Why watch a movie with subtitles?  Because if you don’t, you could miss something truly wonderful. 

In hindsight, South Korea’s THE HOST is easily one of the best monster movies of the past twenty years.  Regardless of release date, it’s just such a great example of what a great summer movie should be.  THE HOST is funny, scary, silly, vicious, politically-aware, and profound, sometimes all at once.  It’s rare that a movie can get me to genuinely care about its main characters, but rarer still is when a movie gets me to caring right from the first ten minutes, and yes, from behind subtitles.  Rarest of all is when this happens in a movie about a mutated river monster laying siege to a major city.

This movie is about a family of weirdos and dipshits (really, that’s the scientific term) who have to band together to save a little girl when she’s taken by an American military scientist’s careless mistake gone wrong.  That “careless mistake gone wrong” is a real-deal swallow-you-up monster, and it’s not one that looks much like any I’ve seen in movies before.  An original monster design that is both convincing and interesting to look at is a near-impossible mountain of a prospect — in this case it took an international crew that included New Zealand’s Weta Workshop (THE LORD OF THE RINGS, 2005’s KING KONG).

The great monster movies have a simplicity to their engine.  There’s not much to THE HOST‘s story beyond the monster’s initial attack, and then the search for the girl.  (Described in those terms, this is not too far afield of the basic plot of 1933’s KING KONG, which is a good ballpark to be inside.  Even if you’re playing right field.)  But it’s not just simplicity that makes this movie have impact — even at a full two hours, THE HOST has momentum.  It’s brilliantly filmed, acted, edited, and scored.  And the movie is really funny.  (This is why some have compared it to JAWS.)  The main characters are somewhat dopey, particularly Song Kang-ho as the bottle-blond goofball whose layers eventually reveal themselves.  To be honest, I started off laughing at them — as the director and co-writer Joon-ho Bong clearly must have intended — but as the story goes on, I found myself really invested in them, hoping they’d succeed, and worried they wouldn’t.  That’s what really great movies do, in my opinion.  Get you to care.  And if they can do that while thrilling you, scaring you, and making you laugh?  Well, then the comparisons to JAWS don’t seem quite that much of a reach.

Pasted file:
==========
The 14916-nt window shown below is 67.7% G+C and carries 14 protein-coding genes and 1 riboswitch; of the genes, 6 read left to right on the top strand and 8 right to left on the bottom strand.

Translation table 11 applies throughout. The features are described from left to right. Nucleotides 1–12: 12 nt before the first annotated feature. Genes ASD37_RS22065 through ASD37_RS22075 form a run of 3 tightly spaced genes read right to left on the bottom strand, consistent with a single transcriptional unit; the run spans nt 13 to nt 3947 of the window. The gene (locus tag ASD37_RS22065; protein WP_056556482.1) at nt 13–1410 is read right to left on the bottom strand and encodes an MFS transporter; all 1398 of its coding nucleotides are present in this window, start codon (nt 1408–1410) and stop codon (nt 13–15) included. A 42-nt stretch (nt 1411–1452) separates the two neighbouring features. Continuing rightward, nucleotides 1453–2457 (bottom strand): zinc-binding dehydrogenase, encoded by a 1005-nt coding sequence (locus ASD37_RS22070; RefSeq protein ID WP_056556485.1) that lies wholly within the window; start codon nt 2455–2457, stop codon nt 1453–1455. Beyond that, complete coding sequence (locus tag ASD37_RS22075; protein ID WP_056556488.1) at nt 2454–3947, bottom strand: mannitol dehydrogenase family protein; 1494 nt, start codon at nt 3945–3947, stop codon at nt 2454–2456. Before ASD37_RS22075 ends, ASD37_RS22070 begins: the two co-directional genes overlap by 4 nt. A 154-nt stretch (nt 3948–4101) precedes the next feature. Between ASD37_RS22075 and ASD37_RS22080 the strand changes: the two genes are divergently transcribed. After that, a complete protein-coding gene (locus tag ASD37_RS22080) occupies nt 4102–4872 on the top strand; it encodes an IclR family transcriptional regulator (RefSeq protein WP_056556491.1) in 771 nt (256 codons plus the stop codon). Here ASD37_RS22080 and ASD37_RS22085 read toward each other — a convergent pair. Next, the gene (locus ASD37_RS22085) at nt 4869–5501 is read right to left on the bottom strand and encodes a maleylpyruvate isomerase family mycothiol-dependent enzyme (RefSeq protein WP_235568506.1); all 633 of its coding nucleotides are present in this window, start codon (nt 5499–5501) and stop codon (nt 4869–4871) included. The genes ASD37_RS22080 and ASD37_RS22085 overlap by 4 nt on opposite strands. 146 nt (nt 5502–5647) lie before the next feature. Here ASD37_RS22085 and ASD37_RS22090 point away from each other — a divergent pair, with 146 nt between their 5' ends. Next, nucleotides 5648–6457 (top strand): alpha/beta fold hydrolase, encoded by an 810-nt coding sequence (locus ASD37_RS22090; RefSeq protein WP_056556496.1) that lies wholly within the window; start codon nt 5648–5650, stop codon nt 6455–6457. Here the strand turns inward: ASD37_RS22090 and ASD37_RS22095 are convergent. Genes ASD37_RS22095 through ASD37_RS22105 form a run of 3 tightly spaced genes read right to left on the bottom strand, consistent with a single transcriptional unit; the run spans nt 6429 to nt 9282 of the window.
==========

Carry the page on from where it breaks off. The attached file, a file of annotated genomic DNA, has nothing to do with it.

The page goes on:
THE HOST is the midnight movie this weekend at IFC Center

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